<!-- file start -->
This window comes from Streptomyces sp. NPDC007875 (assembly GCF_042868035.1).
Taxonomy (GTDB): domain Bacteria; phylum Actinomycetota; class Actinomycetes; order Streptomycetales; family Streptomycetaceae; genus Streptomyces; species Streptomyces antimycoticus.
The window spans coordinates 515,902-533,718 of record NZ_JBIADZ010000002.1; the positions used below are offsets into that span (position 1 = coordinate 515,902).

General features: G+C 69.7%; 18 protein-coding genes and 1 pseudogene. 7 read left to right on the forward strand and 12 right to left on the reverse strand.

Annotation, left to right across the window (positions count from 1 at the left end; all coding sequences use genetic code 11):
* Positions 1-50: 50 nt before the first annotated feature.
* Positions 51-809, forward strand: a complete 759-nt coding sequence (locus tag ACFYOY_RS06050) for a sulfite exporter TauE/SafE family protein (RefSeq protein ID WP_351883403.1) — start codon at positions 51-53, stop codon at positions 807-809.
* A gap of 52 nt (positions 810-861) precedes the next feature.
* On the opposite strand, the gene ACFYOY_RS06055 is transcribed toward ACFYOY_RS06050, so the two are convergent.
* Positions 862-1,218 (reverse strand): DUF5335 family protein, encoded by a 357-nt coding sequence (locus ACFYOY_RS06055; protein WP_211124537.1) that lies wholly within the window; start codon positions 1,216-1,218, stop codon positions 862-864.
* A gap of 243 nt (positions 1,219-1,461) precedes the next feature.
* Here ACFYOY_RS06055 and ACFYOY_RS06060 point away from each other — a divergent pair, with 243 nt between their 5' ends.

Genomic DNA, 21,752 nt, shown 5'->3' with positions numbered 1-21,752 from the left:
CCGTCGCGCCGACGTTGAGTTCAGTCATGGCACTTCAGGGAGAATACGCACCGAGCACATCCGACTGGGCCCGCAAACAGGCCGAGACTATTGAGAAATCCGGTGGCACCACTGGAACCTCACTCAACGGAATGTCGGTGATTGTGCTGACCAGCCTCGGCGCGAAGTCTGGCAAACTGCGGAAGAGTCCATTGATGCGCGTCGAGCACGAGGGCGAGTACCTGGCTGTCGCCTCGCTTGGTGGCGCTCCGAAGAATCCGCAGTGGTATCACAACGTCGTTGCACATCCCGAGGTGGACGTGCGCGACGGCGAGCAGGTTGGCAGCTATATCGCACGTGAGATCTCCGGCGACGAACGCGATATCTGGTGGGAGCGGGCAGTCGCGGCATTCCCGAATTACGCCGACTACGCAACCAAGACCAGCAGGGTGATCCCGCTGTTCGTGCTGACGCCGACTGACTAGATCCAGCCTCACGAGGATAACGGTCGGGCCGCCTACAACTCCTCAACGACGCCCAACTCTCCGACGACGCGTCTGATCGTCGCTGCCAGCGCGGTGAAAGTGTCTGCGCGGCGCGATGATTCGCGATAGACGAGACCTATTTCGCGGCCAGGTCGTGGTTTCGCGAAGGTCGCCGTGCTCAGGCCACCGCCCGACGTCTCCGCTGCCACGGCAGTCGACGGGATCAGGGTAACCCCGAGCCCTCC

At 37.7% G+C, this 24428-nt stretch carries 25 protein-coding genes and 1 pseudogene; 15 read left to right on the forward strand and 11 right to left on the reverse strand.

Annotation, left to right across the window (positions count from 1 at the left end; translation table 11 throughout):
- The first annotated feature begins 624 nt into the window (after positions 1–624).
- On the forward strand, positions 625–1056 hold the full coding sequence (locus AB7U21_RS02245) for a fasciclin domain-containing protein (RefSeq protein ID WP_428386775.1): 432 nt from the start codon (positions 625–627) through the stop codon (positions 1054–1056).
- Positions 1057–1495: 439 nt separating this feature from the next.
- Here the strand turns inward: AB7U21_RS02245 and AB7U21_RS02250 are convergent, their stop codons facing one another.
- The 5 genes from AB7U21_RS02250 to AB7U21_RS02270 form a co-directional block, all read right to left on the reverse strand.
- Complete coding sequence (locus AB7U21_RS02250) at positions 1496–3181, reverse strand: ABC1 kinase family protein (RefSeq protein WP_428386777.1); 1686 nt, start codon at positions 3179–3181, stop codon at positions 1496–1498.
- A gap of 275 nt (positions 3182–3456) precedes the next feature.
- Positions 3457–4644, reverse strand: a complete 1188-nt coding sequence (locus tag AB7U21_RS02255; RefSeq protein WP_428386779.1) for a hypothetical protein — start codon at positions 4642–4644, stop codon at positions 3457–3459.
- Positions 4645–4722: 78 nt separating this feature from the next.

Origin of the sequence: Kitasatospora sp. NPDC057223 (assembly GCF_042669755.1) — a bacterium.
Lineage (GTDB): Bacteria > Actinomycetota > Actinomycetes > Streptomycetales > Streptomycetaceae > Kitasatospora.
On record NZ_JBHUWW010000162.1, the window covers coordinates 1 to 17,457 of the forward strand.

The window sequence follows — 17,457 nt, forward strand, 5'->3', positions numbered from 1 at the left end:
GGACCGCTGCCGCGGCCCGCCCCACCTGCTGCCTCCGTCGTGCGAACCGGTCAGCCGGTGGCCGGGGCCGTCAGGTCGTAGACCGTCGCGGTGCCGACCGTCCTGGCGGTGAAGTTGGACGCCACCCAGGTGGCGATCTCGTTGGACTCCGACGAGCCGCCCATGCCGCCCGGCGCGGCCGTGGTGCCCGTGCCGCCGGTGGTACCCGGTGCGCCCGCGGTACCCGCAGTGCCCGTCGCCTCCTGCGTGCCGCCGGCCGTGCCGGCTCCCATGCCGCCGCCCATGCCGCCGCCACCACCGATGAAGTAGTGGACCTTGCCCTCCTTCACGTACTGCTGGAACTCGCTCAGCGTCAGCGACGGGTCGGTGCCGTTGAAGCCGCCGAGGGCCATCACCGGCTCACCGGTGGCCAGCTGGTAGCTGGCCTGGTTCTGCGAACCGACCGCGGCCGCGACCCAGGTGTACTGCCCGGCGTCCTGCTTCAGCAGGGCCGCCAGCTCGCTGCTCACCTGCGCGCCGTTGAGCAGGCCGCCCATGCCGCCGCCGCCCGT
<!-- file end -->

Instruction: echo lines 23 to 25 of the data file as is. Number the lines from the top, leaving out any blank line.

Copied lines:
- A gap of 275 nt (positions 3182–3456) precedes the next feature.
- Positions 3457–4644, reverse strand: a complete 1188-nt coding sequence (locus tag AB7U21_RS02255; RefSeq protein WP_428386779.1) for a hypothetical protein — start codon at positions 4642–4644, stop codon at positions 3457–3459.
- Positions 4645–4722: 78 nt separating this feature from the next.